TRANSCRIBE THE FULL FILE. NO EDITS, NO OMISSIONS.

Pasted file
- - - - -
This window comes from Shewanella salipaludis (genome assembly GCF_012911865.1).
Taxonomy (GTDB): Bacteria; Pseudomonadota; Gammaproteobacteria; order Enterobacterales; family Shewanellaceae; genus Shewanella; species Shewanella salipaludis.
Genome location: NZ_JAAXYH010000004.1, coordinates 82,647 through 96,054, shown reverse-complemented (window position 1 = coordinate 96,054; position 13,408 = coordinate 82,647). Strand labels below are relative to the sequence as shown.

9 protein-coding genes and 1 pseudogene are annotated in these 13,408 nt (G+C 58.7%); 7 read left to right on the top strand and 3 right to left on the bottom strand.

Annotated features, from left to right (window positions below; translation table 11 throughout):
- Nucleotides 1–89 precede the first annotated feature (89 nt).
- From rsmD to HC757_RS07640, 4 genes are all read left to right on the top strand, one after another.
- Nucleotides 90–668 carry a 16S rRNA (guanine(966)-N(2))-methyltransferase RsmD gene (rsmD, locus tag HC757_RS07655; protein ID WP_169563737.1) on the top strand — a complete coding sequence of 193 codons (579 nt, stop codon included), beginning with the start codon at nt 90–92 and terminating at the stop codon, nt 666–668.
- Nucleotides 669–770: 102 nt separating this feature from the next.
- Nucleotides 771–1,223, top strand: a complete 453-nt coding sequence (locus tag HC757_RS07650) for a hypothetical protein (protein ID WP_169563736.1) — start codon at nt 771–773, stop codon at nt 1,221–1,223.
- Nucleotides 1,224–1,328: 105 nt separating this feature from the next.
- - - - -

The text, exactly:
This window comes from Shewanella salipaludis (genome assembly GCF_012911865.1).
Taxonomy (GTDB): Bacteria; Pseudomonadota; Gammaproteobacteria; order Enterobacterales; family Shewanellaceae; genus Shewanella; species Shewanella salipaludis.
Genome location: NZ_JAAXYH010000004.1, coordinates 82,647 through 96,054, shown reverse-complemented (window position 1 = coordinate 96,054; position 13,408 = coordinate 82,647). Strand labels below are relative to the sequence as shown.

9 protein-coding genes and 1 pseudogene are annotated in these 13,408 nt (G+C 58.7%); 7 read left to right on the top strand and 3 right to left on the bottom strand.

Annotated features, from left to right (window positions below; translation table 11 throughout):
- Nucleotides 1–89 precede the first annotated feature (89 nt).
- From rsmD to HC757_RS07640, 4 genes are all read left to right on the top strand, one after another.
- Nucleotides 90–668 carry a 16S rRNA (guanine(966)-N(2))-methyltransferase RsmD gene (rsmD, locus tag HC757_RS07655; protein ID WP_169563737.1) on the top strand — a complete coding sequence of 193 codons (579 nt, stop codon included), beginning with the start codon at nt 90–92 and terminating at the stop codon, nt 666–668.
- Nucleotides 669–770: 102 nt separating this feature from the next.
- Nucleotides 771–1,223, top strand: a complete 453-nt coding sequence (locus tag HC757_RS07650) for a hypothetical protein (protein ID WP_169563736.1) — start codon at nt 771–773, stop codon at nt 1,221–1,223.
- Nucleotides 1,224–1,328: 105 nt separating this feature from the next.